This introduction to the field of teaching the very able child provides practical help on meeting their needs within the mainstream school, and advice on formulating and developing effective whole-school policy. This book examines strategies for identification and provision which are in line with current government policy. It questions the definitions of the terms 'gifted' and 'very able'. The author encourages heads, teachers and governors to discuss and adopt principles which suit the very able pupils' specific needs. The book demonstrates how the whole-school policy can be put into effective practice. It also provides guidelines for checking that day-to-day lessons have sufficient challenge for the very able child.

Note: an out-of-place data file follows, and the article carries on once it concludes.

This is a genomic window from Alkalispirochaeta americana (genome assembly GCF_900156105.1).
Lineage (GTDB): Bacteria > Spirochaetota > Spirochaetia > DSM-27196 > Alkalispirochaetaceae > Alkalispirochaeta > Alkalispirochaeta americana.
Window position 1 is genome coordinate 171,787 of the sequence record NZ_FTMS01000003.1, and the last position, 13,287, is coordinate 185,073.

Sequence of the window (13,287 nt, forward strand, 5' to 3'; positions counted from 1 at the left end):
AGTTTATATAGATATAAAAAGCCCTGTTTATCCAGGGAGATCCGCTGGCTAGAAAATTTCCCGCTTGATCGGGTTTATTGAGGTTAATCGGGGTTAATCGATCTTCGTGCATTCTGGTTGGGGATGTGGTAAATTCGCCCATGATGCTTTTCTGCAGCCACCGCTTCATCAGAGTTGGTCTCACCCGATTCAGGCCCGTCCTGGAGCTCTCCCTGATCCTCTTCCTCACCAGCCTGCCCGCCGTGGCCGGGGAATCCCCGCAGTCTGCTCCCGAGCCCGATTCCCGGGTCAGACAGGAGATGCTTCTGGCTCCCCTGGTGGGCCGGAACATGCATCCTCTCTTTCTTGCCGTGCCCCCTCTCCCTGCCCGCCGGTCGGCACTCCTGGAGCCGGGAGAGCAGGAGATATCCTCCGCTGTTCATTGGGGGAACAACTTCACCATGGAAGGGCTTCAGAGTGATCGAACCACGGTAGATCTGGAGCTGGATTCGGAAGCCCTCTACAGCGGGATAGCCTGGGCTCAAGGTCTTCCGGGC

The author, who is highly experienced in this area of education, has carefully selected relevant information which schools can use as a basis for their decision making, and offers an extended reading list for those wishing to read the topic in greater depth. The book offers a comprehensive and reliable overview of educating very able children.